3 Tips When Teaching Your Child Their First Words

It’s funny… As a mama, many of us worry about our kids learning to walk and talk! However, as soon as both of these things happen, we sometimes wish we could go back to immobility and cute babbles. ANYWAY, I am going to run through some of my tips on teaching your child their first words. At least from the viewpoint of a behavior analyst and mama of 2.

Functional Language over Counting Words

Okay, I would MUCH rather a child have functional language than be able to say a million words that are arbitrary and meaningless. What do I mean by this?

  • If a child is able to get their needs met by saying, “Baba” for their bottle; this is functional language.
  • If a child can only say colors but they don’t mean anything in regards to getting needs met, this is not functional language.

When you are thinking about teaching your child ‘first words’, focus on words that will help get wants/needs met! This will help to reduce frustrations and also help with some of those terrible two tantrums that we ALLLLLL want to avoid later on :).

Avoid words like “More” and “Please”

I know what you’re thinking… Really? Don’t we want our kids to be polite? And really? Isn’t “more” like the STAPLE word taught in any early development classroom and all of the mommy blogs.

Okay, let me provide some reasoning here! When teaching words like “more” and “please” in the early stages of language development, they become very OVERUSED! Before you know it, these phrases stop becoming functional.

How often have you seen a young child and they are FRANTICALLY signing/saying ‘more’ but you have NO idea what they want more of? Yeah, the word stopped being functional. What do you want more of? More juice? More water? Maybe more crackers? Ahhhh, I have no idea? Now cue toddler tantrum and no one wants that!

The solution- Teach your child the specific word for items they want. So, teach them the word ‘water’. Instead of saying “More”, they can just say “Water!”. This results in a more independent child and less frustrations (on both ends).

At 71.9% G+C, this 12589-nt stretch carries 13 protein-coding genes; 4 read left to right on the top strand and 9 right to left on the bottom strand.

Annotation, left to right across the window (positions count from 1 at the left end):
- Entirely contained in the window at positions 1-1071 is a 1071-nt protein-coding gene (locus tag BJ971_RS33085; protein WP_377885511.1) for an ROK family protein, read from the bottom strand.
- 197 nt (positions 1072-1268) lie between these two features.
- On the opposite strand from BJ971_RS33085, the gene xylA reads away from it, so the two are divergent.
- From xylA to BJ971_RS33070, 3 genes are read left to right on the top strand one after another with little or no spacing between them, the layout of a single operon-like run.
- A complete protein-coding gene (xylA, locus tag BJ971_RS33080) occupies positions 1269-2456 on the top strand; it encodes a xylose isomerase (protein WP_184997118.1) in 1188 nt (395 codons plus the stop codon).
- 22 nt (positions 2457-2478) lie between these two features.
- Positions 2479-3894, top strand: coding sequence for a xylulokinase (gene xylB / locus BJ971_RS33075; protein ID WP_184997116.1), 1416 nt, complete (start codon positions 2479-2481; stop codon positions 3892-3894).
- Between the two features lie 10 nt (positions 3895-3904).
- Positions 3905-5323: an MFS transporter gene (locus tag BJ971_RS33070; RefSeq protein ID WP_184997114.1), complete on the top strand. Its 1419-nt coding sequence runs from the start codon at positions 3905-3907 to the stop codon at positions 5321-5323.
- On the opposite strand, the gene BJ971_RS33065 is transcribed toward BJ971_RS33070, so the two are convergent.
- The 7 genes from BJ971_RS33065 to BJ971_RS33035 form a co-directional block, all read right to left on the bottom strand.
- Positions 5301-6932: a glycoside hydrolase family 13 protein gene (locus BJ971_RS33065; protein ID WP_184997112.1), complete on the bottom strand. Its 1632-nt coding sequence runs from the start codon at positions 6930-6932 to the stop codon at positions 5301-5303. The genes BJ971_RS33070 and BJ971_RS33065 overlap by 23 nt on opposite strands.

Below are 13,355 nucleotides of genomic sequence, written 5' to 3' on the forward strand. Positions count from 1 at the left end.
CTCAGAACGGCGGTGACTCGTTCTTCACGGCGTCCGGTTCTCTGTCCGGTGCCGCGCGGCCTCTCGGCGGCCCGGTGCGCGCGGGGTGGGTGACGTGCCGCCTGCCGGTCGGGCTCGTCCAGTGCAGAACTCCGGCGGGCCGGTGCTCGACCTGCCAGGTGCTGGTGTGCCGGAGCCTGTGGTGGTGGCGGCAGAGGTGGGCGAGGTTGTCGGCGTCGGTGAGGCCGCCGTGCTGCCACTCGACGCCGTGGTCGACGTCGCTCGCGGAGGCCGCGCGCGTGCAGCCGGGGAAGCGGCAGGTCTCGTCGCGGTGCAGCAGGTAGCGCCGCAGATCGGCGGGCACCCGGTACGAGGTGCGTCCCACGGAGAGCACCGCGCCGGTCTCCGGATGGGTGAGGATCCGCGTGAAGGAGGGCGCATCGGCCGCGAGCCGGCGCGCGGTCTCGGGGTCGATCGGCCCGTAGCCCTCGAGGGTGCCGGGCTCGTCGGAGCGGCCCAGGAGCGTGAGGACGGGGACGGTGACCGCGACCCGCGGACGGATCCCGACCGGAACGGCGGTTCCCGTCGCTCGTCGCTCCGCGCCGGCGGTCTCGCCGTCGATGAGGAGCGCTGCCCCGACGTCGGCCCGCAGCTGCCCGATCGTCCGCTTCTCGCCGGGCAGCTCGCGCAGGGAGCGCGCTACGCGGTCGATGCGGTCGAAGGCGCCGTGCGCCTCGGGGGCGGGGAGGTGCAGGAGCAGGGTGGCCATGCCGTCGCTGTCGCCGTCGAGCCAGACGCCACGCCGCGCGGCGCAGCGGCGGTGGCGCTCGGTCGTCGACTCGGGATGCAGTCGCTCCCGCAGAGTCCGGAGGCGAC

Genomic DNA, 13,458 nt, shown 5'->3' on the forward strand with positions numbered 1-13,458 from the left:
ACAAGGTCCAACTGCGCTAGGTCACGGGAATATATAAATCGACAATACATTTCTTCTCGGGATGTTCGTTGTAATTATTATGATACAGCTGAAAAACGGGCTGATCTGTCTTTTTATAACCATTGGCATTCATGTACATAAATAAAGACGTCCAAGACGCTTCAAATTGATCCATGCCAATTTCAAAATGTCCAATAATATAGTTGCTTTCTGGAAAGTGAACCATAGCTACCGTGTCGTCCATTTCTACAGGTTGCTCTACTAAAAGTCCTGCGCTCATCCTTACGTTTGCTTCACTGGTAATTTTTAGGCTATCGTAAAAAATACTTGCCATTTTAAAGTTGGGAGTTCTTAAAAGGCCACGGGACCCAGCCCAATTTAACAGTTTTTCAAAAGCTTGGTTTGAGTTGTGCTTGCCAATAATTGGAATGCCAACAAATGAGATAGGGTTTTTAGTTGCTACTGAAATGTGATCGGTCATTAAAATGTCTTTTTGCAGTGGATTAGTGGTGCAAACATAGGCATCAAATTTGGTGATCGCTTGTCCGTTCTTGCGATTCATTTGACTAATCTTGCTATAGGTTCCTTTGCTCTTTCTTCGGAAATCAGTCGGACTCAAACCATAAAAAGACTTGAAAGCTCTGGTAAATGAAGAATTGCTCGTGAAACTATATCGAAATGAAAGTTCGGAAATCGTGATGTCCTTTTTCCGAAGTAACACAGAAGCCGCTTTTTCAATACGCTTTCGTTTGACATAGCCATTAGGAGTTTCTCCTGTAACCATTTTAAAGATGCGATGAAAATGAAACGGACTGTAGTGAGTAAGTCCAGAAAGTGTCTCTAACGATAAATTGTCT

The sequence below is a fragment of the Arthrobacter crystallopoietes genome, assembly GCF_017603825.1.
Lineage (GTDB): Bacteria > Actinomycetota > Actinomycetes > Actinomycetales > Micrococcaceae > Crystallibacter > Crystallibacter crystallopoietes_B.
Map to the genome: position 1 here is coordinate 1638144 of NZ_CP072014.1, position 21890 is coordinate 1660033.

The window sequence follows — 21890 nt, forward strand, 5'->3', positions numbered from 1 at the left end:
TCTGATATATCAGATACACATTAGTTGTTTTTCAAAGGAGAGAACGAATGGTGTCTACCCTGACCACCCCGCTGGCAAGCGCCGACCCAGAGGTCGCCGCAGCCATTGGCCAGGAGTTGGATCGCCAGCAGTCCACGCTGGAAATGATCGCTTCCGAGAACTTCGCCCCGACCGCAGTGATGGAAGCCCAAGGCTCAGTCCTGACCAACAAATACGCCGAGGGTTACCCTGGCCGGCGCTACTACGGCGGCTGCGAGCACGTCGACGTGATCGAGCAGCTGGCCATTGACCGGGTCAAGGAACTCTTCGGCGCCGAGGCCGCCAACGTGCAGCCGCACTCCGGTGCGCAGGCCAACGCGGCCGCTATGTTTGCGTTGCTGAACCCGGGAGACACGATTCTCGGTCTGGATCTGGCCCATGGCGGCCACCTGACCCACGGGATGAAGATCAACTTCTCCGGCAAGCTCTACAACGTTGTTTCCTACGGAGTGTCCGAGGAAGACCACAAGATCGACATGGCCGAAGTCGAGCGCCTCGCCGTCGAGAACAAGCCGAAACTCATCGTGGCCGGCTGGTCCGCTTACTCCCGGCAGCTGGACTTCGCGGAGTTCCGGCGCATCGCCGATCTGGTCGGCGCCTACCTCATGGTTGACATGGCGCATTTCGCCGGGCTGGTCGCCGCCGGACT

Contrive moments to increase requests

Practice makes perfect, right? If you want your cutie to work on saying their favorite things, set up occurrences to make it happen.

If your cutie is thirsty, give them their sippy cup with just a little bit of water in it. After they are done with a sip of water, they will probably want more. When the cup is empty, there is a good chance they will request for more.

Perfect, your plan is working beautifully!

In this situation, you can say, “What do you want?”

Hopefully, the little cuties response should be, “Water!” because they are still thirsty! Keep up with this until you don’t have to prompt with the, “What do you want?”

The goal: Your child will spontaneously ask you for water. With enough trials, this will happen.

Which brings us full circle.

Once your cutie becomes a fully talking child, you will wonder why you were so worried about them saying their first words. Because now they never stop talking, haha! But trust, every mother goes through this.

For now, excuse me while I go get my child her 90th snack that she spontaneously requested (insert face palm). Did I mention I too was worried about her speech when she was younger… Sigh!

“Good mothers are the ones who worry about being a good mother!” – Unknown




Barbera, M. L. & Rasmussen, T. (2007). The verbal behavior approach. Philadelphia, PA: Jessica Kingsley Publishers. ISBN: 9781843108528.



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